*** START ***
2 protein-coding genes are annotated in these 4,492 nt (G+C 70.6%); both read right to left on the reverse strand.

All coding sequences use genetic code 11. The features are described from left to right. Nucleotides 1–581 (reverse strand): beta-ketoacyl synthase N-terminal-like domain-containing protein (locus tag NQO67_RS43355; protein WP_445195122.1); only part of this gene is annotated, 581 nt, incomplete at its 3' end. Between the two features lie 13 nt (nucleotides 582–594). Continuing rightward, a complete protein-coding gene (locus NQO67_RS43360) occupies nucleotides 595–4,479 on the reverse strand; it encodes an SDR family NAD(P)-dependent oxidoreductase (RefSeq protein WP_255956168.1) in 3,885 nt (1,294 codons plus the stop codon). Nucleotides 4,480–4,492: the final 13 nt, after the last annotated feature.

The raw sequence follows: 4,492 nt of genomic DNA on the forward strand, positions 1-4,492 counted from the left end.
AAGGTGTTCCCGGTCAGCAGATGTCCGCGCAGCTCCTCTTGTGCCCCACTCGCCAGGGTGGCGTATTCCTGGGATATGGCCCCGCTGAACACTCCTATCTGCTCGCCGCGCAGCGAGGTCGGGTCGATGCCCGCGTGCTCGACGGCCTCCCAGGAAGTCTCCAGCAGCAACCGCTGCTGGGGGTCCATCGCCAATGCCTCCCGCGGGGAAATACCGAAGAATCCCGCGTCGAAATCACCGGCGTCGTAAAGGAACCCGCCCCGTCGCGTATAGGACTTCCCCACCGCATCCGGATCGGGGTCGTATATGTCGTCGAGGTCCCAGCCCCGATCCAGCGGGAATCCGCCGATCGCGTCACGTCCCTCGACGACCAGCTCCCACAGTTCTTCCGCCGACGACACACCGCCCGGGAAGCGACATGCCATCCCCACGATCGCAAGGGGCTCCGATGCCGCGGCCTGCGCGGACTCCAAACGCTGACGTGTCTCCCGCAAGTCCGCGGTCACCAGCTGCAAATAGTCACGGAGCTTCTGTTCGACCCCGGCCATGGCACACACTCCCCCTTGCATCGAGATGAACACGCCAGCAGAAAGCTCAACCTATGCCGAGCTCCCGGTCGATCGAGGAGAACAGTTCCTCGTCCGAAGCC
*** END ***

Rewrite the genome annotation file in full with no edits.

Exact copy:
2 protein-coding genes are annotated in these 4,492 nt (G+C 70.6%); both read right to left on the reverse strand.

All coding sequences use genetic code 11. The features are described from left to right. Nucleotides 1–581 (reverse strand): beta-ketoacyl synthase N-terminal-like domain-containing protein (locus tag NQO67_RS43355; protein WP_445195122.1); only part of this gene is annotated, 581 nt, incomplete at its 3' end. Between the two features lie 13 nt (nucleotides 582–594). Continuing rightward, a complete protein-coding gene (locus NQO67_RS43360) occupies nucleotides 595–4,479 on the reverse strand; it encodes an SDR family NAD(P)-dependent oxidoreductase (RefSeq protein WP_255956168.1) in 3,885 nt (1,294 codons plus the stop codon). Nucleotides 4,480–4,492: the final 13 nt, after the last annotated feature.

The raw sequence follows: 4,492 nt of genomic DNA on the forward strand, positions 1-4,492 counted from the left end.
AAGGTGTTCCCGGTCAGCAGATGTCCGCGCAGCTCCTCTTGTGCCCCACTCGCCAGGGTGGCGTATTCCTGGGATATGGCCCCGCTGAACACTCCTATCTGCTCGCCGCGCAGCGAGGTCGGGTCGATGCCCGCGTGCTCGACGGCCTCCCAGGAAGTCTCCAGCAGCAACCGCTGCTGGGGGTCCATCGCCAATGCCTCCCGCGGGGAAATACCGAAGAATCCCGCGTCGAAATCACCGGCGTCGTAAAGGAACCCGCCCCGTCGCGTATAGGACTTCCCCACCGCATCCGGATCGGGGTCGTATATGTCGTCGAGGTCCCAGCCCCGATCCAGCGGGAATCCGCCGATCGCGTCACGTCCCTCGACGACCAGCTCCCACAGTTCTTCCGCCGACGACACACCGCCCGGGAAGCGACATGCCATCCCCACGATCGCAAGGGGCTCCGATGCCGCGGCCTGCGCGGACTCCAAACGCTGACGTGTCTCCCGCAAGTCCGCGGTCACCAGCTGCAAATAGTCACGGAGCTTCTGTTCGACCCCGGCCATGGCACACACTCCCCCTTGCATCGAGATGAACACGCCAGCAGAAAGCTCAACCTATGCCGAGCTCCCGGTCGATCGAGGAGAACAGTTCCTCGTCCGAAGCC